By Christophe Jost
I must be transparent. I do not live in the UK, I am of German and Swiss descent, work in France and Switzerland, and have lived in quite a few countries so far in my life.
Some of the countries are rich, some are poor. So my vision may be a galaxy away from that of an English (wo)man – but it is neither better, nor worse than anyone else’s. It is just mine. And I certainly don’t perceive it as being in any way superior to anyone else’s vision. It is just the vision of someone not living in Britain who likes to speaks his mind.
As you may have guessed if you have seen some of my earlier contributions, I am an Arsenal fan, but then some issues are so much bigger than which club we each support, that this is of no importance.
However, it gives me an entry point, a small window into topics I can explore across borders and languages.
And to make it clear, I’m the owner of a small business, working across borders and continents. Which means that I am basically for a free flow of goods and services, for freedom of movement, for free enterprise.
I believe that every worker deserves to be paid correctly and try to respect people as much as possible. And I believe in the freedom of opinion. Yet I hate intellectual dishonesty and fight it with sarcasm (or silence.)
In terms of news, I keep on reading some weekly magazines in paper format, and, on the web, I try to read daily newspapers electronically. My sources, therefore, are multi-national: Switzerland, Germany, France. UK, US, Cyprus, Mauritius, Senegal.
And my rants are those of a humanist who hates intellectual dishonesty, sheer injustice and greed and hubris.
These days, with the pandemic spreading, I am amazed at how different countries are adjusting, preparing, fighting, protecting. And I find it amazing how the press, paper and online community in each country is reporting the developments.
I am no anthropologist, but I am certain there will be material for hundreds of doctorates in years to come studying how this plague is being addressed across Europe – or the world.
So, I’ll try in the weeks and months to come to give you another perspective on what happens in other countries, which mostly because other languages are spoken there, may not be understood or even be known about elsewhere – mostly because no one reports it.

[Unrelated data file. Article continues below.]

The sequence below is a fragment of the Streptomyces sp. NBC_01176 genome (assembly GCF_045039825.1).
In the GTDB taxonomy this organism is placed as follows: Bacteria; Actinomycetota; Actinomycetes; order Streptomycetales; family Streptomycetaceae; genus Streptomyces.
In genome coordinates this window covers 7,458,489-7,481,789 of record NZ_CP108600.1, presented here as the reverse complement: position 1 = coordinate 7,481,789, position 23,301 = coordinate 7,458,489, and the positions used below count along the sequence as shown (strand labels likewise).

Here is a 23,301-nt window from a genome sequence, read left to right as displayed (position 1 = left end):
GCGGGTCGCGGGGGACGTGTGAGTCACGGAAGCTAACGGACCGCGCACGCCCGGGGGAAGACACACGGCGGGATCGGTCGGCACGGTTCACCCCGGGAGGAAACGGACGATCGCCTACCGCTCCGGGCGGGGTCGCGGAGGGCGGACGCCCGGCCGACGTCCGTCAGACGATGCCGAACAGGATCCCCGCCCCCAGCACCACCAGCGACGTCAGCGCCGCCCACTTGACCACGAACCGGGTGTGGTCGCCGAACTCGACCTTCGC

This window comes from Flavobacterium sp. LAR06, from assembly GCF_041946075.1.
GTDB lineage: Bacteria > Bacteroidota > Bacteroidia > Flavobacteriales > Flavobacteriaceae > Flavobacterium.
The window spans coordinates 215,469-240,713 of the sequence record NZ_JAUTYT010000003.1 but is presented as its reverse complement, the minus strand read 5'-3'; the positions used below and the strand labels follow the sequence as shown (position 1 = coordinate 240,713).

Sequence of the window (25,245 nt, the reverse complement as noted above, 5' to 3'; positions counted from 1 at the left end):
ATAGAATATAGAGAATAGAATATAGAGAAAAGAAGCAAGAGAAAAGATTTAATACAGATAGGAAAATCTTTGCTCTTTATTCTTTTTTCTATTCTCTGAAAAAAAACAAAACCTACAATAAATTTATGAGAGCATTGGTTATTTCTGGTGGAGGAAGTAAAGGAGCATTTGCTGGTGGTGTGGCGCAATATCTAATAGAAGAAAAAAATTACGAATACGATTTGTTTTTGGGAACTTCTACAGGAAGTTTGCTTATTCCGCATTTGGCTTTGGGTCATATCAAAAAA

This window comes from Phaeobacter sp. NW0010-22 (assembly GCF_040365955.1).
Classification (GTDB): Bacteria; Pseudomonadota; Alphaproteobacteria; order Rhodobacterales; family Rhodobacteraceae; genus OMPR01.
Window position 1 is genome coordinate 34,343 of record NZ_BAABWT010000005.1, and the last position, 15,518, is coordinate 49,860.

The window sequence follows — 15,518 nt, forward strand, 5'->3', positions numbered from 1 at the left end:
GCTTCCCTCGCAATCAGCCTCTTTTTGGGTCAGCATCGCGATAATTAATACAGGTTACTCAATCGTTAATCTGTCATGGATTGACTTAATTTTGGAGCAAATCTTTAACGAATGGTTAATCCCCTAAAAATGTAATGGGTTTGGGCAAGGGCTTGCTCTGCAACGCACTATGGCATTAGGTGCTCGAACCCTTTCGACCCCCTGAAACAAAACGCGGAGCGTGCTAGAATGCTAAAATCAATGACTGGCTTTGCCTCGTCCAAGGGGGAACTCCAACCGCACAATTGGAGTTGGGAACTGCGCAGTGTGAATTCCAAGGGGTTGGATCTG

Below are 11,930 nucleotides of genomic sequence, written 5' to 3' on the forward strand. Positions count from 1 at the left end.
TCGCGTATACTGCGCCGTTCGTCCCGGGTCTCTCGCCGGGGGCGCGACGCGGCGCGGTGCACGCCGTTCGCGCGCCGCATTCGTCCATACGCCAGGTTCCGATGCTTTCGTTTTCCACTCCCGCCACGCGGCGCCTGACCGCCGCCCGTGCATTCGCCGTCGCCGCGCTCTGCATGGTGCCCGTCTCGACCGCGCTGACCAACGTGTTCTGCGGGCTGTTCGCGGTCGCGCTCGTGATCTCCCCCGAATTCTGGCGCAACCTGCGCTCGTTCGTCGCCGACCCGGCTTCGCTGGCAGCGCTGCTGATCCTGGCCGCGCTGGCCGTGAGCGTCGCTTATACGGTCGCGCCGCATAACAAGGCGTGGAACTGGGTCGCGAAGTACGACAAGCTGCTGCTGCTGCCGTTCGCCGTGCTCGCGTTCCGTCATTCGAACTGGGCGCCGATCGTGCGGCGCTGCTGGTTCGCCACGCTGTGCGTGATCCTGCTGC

As I said I am an Arsenal fan. Well…the paper I read the most in the UK is the Guardian. I just find it funny that reading the Guardian for the past 10 days, only one team gets regularly cited in regards to ‘coronavirus’.
Just one. You’ve guessed it: Arsenal.
Arsenal broke the Premier League. That is a fact. On March 12th. Like this:
March 12: Arsenal in lockdown after Mikel Arteta tests positive for coronavirus
March 13: Premier League prepares for suspension after Arteta tests positive for Covid-19
Brighton v Arsenal game on Saturday is postponed
Chelsea’s Callum Hudson-Odoi also tests positive. This story run with a picture of the Arsenal welcome sign outside Colney, but none of Mr Hudson-Odoi.
Then another story on the same day: Premier League and British football shuts down until April due to coronavirus – as it happened. This with a picture showing the Arsenal emblem behind a woman wearing a protection mask, followed by the sentence
“Chelsea in lockdown after Hudson-Odoi tests positive” (but no picture of him).
March 19th: Mikel Arteta recovering well as Arsenal reopen training facilities (although the re-opening has nothing to do with football…just maintenance….)
March 23rd: ‘Everything happened very fast’: Mikel Arteta opens up on a positive test.
This headline is followed by the first two sentences of the article: “Season stopped after Arsenal manager’s coronavirus diagnosis. The club says it would be ‘irresponsible’ to restart training.”